BOWLING GREEN The National Corvette Museum says they look to grow their Motorsports park in the future but will do so in compliance with the new noise agreement reached last week.
The City Planning Commission approved an agreement on Thursday that stemmed from a lawsuit nearly a year and a half in the making.
Both NCM and its neighbors are looking forward to their new agreement, and NCM will look to continue their success while also following their new guidelines.
"[There are] lots of plans on the table," says Aaron Smith, representing NCM. "There may be some plans in the future of additional track areas, things of that nature, nothing concrete as they move forward but lots of potential options."
Smith says, "Long-range planning all involves building consistent with the park's obligations to the neighbors and to the planning commission and to the community."
In the Motorsports park attempt to grow, they must do so without habitually or fragrantly being in a state of non-compliance, or they could be brought up against Warren Circuit Court.
"If the court finds that non-compliance rises to one of those levels, that triggers a number of penalties, as I would call them, that my clients can enforce," says Chris Davenport, representing "Clark Circle Neighborhood."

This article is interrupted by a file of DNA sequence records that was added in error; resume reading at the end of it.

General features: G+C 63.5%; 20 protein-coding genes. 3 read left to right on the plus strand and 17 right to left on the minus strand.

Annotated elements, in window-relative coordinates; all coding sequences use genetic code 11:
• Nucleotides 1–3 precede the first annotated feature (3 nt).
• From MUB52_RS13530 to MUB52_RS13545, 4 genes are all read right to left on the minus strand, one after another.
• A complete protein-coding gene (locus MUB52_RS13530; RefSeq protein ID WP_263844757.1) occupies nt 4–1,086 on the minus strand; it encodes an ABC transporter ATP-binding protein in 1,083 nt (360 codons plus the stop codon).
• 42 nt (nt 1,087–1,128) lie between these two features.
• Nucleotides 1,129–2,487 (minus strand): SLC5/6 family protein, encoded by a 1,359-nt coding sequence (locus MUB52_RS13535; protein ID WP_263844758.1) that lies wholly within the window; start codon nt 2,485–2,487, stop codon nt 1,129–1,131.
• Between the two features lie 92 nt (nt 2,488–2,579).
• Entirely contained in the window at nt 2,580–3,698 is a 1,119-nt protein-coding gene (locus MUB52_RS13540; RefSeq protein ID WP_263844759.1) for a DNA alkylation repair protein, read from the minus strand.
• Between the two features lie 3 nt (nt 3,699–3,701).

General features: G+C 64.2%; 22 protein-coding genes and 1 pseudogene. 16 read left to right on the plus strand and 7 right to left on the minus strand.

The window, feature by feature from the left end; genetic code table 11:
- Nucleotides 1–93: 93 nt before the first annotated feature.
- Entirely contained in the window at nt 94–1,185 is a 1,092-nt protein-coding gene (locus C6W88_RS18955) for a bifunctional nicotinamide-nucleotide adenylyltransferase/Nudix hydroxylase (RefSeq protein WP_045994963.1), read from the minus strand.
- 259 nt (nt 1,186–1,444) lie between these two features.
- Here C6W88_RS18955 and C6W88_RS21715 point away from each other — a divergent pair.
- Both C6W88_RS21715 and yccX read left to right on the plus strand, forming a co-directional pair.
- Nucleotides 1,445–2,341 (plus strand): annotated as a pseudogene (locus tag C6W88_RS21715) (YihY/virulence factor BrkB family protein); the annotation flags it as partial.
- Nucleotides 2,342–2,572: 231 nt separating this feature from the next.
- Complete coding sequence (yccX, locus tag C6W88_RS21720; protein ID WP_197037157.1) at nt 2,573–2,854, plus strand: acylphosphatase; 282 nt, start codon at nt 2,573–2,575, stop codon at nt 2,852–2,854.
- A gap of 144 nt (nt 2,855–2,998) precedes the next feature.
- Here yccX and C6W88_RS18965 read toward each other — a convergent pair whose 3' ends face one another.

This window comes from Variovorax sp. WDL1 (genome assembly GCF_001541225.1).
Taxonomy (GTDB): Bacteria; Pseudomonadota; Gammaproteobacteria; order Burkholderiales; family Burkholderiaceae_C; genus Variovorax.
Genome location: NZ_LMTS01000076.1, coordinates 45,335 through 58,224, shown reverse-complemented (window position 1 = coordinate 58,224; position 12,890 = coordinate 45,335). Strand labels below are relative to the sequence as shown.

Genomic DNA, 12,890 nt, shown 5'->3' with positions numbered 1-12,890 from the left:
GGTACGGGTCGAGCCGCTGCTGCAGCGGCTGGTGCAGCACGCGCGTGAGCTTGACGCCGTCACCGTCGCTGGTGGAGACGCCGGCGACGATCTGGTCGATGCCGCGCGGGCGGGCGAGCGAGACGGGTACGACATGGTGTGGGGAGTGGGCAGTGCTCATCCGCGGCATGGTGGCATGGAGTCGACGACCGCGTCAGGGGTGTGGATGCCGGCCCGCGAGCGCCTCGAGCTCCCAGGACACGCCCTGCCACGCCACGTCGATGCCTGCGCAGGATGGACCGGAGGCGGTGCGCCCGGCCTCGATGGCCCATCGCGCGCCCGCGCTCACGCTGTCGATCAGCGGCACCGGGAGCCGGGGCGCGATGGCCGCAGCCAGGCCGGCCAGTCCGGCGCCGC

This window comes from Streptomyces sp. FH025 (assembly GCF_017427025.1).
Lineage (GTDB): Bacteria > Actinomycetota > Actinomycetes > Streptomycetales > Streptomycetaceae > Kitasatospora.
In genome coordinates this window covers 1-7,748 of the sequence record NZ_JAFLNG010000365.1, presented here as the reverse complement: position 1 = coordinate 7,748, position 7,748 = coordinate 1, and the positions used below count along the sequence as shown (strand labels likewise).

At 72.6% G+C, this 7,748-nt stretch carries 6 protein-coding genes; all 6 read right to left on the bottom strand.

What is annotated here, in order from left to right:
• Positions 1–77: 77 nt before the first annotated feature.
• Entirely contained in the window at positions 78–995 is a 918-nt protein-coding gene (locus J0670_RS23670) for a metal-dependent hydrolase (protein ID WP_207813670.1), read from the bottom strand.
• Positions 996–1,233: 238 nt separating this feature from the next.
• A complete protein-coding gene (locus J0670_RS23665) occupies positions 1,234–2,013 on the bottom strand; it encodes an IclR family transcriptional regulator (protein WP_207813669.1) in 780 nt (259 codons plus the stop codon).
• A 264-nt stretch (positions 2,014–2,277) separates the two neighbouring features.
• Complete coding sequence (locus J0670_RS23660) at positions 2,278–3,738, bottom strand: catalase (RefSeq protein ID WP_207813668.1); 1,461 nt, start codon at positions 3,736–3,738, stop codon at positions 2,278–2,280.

There are decibel levels that cannot be exceeded over an hour period from the Motorsports park.
The levels were determined by sound experts brought in by both parties.
Aaron Smith says set guideline will be beneficial to both parties involved.
"My client's obligation to operate within those sound limits is going to continue into the future," he says, "and we like that because now we all have a specific set of guidelines, and it'll be better for everyone involved."
Davenport says he and his clients had two goals of the lawsuit brought on NCM in October 2015:
"One: it allows the Corvette Museum to continue to operate their track in a reasonably appropriate manner, and then number two: it protects my client's reasonable use of their properties."
He says if the past year is any indication, there shouldn't be much of a problem to accomplish that.
"If they continue to operate the track like they did last year for the most part and pursuant to these restrictions," he says, "we think we'll meet both goals."
Davenport also says there's no ill-will from his clients toward the park, only a desire co-exist.
"My people, almost to a T, want that facility to succeed," he goes on, In fact, many of my clients are retired GM employees who take great pride in the Corvette brand. They take pride in the Museum."
Aaron Smith says it's a park priority to be a good neighbor.